Cardinals Blast from the Past – Meet Clyde Shoun

photo: Clyde Shoun

Our Monday St. Louis Cardinals Blast from the Past feature here at The Cardinal Nation goes solo for awhile as we wait for baseball to reconvene when the time is appropriate and safe.

The series will introduce readers to old time Cardinal players, ones who most fans have likely never heard of.  The first of these old timers is a pitcher named Clyde Shoun, who played for five teams in his 15-year baseball career, including St. Louis, of course.

Clyde Shoun

Clyde Mitchell Shoun was born on March 20, 1912 in Mountain City, Tennessee.  He was the fifth of 13 children, four of whom died in infancy.  Shoun was nicknamed “Hardrock”, perhaps because of his fastball.  Clyde’s brother Miles, also known as “Slim”, played professional basketball for the Firestone Rubber company team, prior to the founding of the NBA.

Shoun pitched for some local teams before reaching the pros.  His first year as a professional was with a semi-pro team in South Carolina’s Textile League in 1934.  The left-hander was signed by the Birmingham Barons of the Southern Association in 1935 and he pitched very well, so well that his contract was purchased by the Chicago Cubs in the latter part of the season. He debuted with the Cubs on August 7, 1935.  Shoun tossed two innings in his debut, a game the Cubs lost to Pittsburgh, 6-0.  He made his first start that August 19 against the Phillies.

Shoun began 1936 with the Cubs but was sent back to Birmingham in May.  He returned to the major leagues for good in 1937 and finished that season with a record of 7-7 and an ERA of 5.61.

In 1938, Shoun went to Spring Training with the Cubs, but before the season began the Cubs traded him to the Cardinals.  The Cubs received Dizzy Dean in return.  Along with Shoun, the Cubs sent two other players and $185,000 in cash to St. Louis, representing one of the largest cash transactions in baseball to that point.

Shoun started 12 games for the Cardinals in 1938, then was primarily used out of the bullpen the remainder of the season.  He posted a record of 6-6 with a 4.41 ERA. In 1939, Shoun was again mostly deployed out of the bullpen, leading National League pitchers in games (53), games finished (25) and saves (9).  He led league hurlers in games again in 1940 with 54.  Shoun also made two starts in 1939 and 19 in 1940.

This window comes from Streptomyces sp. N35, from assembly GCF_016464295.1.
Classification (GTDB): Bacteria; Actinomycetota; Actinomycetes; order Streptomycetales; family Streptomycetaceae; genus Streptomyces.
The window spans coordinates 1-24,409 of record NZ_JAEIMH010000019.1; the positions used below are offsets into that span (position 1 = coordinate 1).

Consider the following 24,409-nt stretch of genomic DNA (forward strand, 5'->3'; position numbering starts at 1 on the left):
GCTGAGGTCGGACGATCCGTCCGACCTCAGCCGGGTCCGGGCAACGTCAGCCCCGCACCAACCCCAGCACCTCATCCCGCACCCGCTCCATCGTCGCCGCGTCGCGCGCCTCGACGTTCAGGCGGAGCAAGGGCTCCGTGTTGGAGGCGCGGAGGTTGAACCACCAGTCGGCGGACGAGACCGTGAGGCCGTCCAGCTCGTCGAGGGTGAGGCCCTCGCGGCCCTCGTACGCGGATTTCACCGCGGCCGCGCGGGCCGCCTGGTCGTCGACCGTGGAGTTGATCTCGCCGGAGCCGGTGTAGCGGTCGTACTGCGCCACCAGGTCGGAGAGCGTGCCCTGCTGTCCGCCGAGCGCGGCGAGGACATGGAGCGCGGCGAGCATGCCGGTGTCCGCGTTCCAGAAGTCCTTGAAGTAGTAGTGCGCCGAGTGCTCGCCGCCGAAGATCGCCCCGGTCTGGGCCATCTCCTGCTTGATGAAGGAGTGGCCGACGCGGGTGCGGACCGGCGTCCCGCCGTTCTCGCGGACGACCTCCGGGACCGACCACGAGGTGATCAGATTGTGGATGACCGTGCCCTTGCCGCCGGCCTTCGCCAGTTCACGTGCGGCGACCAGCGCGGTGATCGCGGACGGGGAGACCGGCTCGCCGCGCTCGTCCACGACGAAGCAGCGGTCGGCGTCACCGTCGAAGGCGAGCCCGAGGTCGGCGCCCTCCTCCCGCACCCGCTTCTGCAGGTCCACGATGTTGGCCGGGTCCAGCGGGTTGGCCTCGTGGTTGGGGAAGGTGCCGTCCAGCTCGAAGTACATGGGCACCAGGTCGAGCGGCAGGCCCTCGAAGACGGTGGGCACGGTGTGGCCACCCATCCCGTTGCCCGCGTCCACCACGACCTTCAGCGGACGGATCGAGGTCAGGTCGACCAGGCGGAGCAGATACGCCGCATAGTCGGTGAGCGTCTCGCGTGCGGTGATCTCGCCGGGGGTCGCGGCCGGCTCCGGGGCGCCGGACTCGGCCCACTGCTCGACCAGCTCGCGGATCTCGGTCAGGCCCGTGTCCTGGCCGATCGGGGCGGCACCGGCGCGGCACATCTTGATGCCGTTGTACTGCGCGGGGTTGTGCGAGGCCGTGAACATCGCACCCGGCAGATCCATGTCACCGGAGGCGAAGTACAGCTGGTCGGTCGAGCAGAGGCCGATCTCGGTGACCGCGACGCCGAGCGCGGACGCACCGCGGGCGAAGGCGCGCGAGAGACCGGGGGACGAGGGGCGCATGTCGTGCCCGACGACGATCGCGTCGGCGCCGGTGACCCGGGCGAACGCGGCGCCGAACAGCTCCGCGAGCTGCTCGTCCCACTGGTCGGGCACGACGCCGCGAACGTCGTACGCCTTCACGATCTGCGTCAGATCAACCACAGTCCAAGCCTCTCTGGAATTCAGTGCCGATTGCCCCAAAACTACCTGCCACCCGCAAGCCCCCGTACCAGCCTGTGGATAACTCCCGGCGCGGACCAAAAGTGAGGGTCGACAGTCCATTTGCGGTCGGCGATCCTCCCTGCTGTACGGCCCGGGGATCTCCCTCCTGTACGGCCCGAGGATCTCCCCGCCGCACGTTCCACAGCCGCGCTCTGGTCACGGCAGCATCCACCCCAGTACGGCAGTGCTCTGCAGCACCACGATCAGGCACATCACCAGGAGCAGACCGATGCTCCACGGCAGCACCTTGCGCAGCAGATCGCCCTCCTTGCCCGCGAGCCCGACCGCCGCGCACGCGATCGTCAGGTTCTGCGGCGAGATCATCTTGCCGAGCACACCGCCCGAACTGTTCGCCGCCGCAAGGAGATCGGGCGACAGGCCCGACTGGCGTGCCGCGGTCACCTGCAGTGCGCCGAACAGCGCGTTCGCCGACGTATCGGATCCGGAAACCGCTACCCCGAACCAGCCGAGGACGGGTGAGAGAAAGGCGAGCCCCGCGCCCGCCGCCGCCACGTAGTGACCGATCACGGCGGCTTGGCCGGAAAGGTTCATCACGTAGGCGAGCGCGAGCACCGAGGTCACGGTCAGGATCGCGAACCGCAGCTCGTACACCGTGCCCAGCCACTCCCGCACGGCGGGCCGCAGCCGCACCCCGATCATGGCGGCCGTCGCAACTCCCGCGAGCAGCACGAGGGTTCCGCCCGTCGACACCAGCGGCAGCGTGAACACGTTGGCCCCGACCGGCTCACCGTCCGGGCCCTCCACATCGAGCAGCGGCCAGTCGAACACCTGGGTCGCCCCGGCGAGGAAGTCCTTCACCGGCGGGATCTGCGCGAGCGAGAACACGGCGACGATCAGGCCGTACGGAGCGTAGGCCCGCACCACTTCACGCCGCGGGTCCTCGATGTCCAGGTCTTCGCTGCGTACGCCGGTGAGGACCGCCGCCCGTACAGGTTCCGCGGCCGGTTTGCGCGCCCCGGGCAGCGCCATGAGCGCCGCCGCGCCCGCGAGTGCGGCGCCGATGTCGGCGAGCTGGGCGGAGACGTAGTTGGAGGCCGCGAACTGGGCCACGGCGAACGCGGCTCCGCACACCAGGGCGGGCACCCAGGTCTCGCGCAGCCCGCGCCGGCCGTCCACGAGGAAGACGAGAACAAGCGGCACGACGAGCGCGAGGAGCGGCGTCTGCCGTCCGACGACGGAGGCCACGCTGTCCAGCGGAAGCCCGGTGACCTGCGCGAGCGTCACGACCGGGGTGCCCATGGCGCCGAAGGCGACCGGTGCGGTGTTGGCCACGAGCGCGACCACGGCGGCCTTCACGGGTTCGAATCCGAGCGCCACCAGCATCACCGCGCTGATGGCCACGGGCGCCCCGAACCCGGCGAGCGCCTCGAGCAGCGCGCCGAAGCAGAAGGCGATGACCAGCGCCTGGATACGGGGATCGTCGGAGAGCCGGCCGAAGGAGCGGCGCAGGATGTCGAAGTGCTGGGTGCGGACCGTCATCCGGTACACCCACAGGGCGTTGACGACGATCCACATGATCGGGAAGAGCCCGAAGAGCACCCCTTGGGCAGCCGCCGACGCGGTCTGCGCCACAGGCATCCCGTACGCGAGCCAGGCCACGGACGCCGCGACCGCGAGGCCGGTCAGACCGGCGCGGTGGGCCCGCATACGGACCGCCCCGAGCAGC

Shoun’s playing time was diminished in 1941 due to injury.  In 1942, he pitched in only two games before being traded to the Cincinnati Reds.

It was with Cincinnati that Shoun reached his career pinnacle – but very few saw it. On May 15, 1944, in front of just 1,014 fans at Crosley Field, the lefty tossed a no-hitter against the Boston Braves. Had it not been for a lone third-inning walk to the opposing pitcher, Shoun would have completed a perfect game. It is reportedly the sparsest crowd to see an MLB no-hitter in at least the last century.

Shoun remained with the Reds, with a hiatus for service in the Navy late in World War II, until the 1947 season, when dealt to the Boston Braves.  Shoun’s final MLB season was in 1949, when he was traded to the Chicago White Sox and later released. He returned to Triple-A to finish 1949 and remained at the highest minor league level until he concluded his playing career in 1951.

Following baseball, Shoun returned to Mountain City where he farmed tobacco and owned a commercial dog kennel.  He had two daughters with his first wife Anna.

Shoun passed away on his 56th birthday, March 20, 1968 in a veteran’s center in Johnson City, Tennessee.

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